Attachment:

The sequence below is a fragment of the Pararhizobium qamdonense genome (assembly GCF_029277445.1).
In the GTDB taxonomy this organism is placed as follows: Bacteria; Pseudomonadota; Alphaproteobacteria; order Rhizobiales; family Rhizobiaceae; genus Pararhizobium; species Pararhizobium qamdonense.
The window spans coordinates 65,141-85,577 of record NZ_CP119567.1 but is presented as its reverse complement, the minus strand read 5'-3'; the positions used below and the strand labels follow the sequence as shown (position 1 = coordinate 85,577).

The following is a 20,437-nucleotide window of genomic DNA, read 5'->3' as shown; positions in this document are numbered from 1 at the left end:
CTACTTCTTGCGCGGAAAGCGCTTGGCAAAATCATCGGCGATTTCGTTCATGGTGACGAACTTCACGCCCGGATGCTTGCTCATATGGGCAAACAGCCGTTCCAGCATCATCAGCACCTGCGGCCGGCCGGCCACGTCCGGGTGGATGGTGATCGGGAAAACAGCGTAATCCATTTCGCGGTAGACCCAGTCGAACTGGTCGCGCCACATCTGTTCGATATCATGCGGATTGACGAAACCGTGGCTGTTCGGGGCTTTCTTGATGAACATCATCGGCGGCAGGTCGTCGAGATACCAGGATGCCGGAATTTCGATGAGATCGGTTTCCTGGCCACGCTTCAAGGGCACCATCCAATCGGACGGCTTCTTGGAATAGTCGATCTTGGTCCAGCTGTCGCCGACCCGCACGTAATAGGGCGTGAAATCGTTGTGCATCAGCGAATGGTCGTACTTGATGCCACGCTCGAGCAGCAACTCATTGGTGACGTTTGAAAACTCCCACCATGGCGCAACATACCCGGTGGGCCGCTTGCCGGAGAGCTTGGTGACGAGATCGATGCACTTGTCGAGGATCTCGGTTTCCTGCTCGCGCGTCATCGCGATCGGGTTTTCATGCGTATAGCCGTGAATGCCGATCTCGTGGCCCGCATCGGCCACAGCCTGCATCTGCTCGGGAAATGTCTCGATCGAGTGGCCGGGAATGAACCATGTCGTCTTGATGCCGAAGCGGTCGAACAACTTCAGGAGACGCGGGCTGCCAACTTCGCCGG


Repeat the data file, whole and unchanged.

The sequence below is a fragment of the Pararhizobium qamdonense genome (assembly GCF_029277445.1).
In the GTDB taxonomy this organism is placed as follows: Bacteria; Pseudomonadota; Alphaproteobacteria; order Rhizobiales; family Rhizobiaceae; genus Pararhizobium; species Pararhizobium qamdonense.
The window spans coordinates 65,141-85,577 of record NZ_CP119567.1 but is presented as its reverse complement, the minus strand read 5'-3'; the positions used below and the strand labels follow the sequence as shown (position 1 = coordinate 85,577).

The following is a 20,437-nucleotide window of genomic DNA, read 5'->3' as shown; positions in this document are numbered from 1 at the left end:
CTACTTCTTGCGCGGAAAGCGCTTGGCAAAATCATCGGCGATTTCGTTCATGGTGACGAACTTCACGCCCGGATGCTTGCTCATATGGGCAAACAGCCGTTCCAGCATCATCAGCACCTGCGGCCGGCCGGCCACGTCCGGGTGGATGGTGATCGGGAAAACAGCGTAATCCATTTCGCGGTAGACCCAGTCGAACTGGTCGCGCCACATCTGTTCGATATCATGCGGATTGACGAAACCGTGGCTGTTCGGGGCTTTCTTGATGAACATCATCGGCGGCAGGTCGTCGAGATACCAGGATGCCGGAATTTCGATGAGATCGGTTTCCTGGCCACGCTTCAAGGGCACCATCCAATCGGACGGCTTCTTGGAATAGTCGATCTTGGTCCAGCTGTCGCCGACCCGCACGTAATAGGGCGTGAAATCGTTGTGCATCAGCGAATGGTCGTACTTGATGCCACGCTCGAGCAGCAACTCATTGGTGACGTTTGAAAACTCCCACCATGGCGCAACATACCCGGTGGGCCGCTTGCCGGAGAGCTTGGTGACGAGATCGATGCACTTGTCGAGGATCTCGGTTTCCTGCTCGCGCGTCATCGCGATCGGGTTTTCATGCGTATAGCCGTGAATGCCGATCTCGTGGCCCGCATCGGCCACAGCCTGCATCTGCTCGGGAAATGTCTCGATCGAGTGGCCGGGAATGAACCATGTCGTCTTGATGCCGAAGCGGTCGAACAACTTCAGGAGACGCGGGCTGCCAACTTCGCCGG